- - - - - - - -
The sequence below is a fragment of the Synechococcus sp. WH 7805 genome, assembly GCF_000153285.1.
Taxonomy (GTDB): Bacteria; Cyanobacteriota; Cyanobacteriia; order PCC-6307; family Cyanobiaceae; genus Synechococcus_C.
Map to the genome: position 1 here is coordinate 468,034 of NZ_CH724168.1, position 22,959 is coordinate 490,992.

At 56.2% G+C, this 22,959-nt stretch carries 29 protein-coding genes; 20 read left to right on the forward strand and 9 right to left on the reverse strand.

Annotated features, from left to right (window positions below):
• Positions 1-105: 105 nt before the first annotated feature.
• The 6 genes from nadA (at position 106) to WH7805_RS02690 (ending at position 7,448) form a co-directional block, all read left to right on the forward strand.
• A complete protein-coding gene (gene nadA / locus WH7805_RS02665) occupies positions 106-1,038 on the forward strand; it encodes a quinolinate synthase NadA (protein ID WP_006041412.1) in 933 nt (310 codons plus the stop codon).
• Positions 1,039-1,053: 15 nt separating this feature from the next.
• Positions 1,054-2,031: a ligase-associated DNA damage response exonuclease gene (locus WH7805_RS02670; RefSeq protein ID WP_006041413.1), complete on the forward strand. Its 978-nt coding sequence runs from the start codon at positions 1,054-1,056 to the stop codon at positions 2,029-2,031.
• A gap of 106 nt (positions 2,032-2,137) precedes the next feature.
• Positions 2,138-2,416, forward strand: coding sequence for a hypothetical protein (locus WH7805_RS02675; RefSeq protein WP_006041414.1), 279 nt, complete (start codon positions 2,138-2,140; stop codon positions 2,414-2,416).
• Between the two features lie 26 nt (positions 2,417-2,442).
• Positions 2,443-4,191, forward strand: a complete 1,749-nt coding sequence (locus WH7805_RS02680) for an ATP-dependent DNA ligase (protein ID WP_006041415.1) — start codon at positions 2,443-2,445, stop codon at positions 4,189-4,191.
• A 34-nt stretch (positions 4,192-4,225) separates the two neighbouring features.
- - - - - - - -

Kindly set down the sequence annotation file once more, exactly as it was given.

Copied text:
The sequence below is a fragment of the Synechococcus sp. WH 7805 genome, assembly GCF_000153285.1.
Taxonomy (GTDB): Bacteria; Cyanobacteriota; Cyanobacteriia; order PCC-6307; family Cyanobiaceae; genus Synechococcus_C.
Map to the genome: position 1 here is coordinate 468,034 of NZ_CH724168.1, position 22,959 is coordinate 490,992.

At 56.2% G+C, this 22,959-nt stretch carries 29 protein-coding genes; 20 read left to right on the forward strand and 9 right to left on the reverse strand.

Annotated features, from left to right (window positions below):
• Positions 1-105: 105 nt before the first annotated feature.
• The 6 genes from nadA (at position 106) to WH7805_RS02690 (ending at position 7,448) form a co-directional block, all read left to right on the forward strand.
• A complete protein-coding gene (gene nadA / locus WH7805_RS02665) occupies positions 106-1,038 on the forward strand; it encodes a quinolinate synthase NadA (protein ID WP_006041412.1) in 933 nt (310 codons plus the stop codon).
• Positions 1,039-1,053: 15 nt separating this feature from the next.
• Positions 1,054-2,031: a ligase-associated DNA damage response exonuclease gene (locus WH7805_RS02670; RefSeq protein ID WP_006041413.1), complete on the forward strand. Its 978-nt coding sequence runs from the start codon at positions 1,054-1,056 to the stop codon at positions 2,029-2,031.
• A gap of 106 nt (positions 2,032-2,137) precedes the next feature.
• Positions 2,138-2,416, forward strand: coding sequence for a hypothetical protein (locus WH7805_RS02675; RefSeq protein WP_006041414.1), 279 nt, complete (start codon positions 2,138-2,140; stop codon positions 2,414-2,416).
• Between the two features lie 26 nt (positions 2,417-2,442).
• Positions 2,443-4,191, forward strand: a complete 1,749-nt coding sequence (locus WH7805_RS02680) for an ATP-dependent DNA ligase (protein ID WP_006041415.1) — start codon at positions 2,443-2,445, stop codon at positions 4,189-4,191.
• A 34-nt stretch (positions 4,192-4,225) separates the two neighbouring features.